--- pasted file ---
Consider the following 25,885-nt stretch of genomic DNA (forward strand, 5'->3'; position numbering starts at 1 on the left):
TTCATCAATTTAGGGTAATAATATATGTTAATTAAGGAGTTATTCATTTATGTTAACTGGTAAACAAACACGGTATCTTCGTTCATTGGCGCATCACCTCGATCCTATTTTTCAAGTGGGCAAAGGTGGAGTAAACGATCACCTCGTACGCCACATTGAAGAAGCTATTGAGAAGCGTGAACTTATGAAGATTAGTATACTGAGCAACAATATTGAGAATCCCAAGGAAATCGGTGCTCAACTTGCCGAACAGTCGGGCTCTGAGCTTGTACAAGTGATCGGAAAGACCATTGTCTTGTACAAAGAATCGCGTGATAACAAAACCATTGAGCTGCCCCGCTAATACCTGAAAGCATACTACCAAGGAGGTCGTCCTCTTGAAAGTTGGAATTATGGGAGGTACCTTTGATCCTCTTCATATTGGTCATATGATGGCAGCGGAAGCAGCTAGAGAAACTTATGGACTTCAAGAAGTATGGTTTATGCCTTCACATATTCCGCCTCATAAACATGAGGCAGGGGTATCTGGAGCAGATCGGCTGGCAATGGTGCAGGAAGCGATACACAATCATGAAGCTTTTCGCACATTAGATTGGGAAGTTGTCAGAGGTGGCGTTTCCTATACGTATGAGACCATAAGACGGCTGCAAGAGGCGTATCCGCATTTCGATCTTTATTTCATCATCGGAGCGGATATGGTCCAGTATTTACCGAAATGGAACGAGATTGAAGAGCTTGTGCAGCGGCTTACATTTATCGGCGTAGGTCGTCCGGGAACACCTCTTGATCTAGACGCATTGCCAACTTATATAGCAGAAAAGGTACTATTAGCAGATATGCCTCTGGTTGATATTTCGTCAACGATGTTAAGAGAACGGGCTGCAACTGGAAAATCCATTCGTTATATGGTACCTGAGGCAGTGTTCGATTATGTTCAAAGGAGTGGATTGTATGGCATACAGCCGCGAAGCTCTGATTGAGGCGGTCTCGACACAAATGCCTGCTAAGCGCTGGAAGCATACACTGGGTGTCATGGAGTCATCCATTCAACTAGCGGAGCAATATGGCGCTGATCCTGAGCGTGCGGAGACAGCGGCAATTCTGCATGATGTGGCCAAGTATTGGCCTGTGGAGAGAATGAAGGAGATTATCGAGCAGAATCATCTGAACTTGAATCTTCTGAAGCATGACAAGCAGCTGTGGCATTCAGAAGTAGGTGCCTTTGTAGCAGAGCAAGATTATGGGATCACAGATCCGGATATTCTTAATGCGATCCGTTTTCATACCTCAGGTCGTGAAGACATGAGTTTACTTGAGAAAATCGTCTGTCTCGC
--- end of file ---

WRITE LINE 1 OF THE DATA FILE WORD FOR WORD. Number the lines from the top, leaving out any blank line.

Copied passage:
Consider the following 25,885-nt stretch of genomic DNA (forward strand, 5'->3'; position numbering starts at 1 on the left):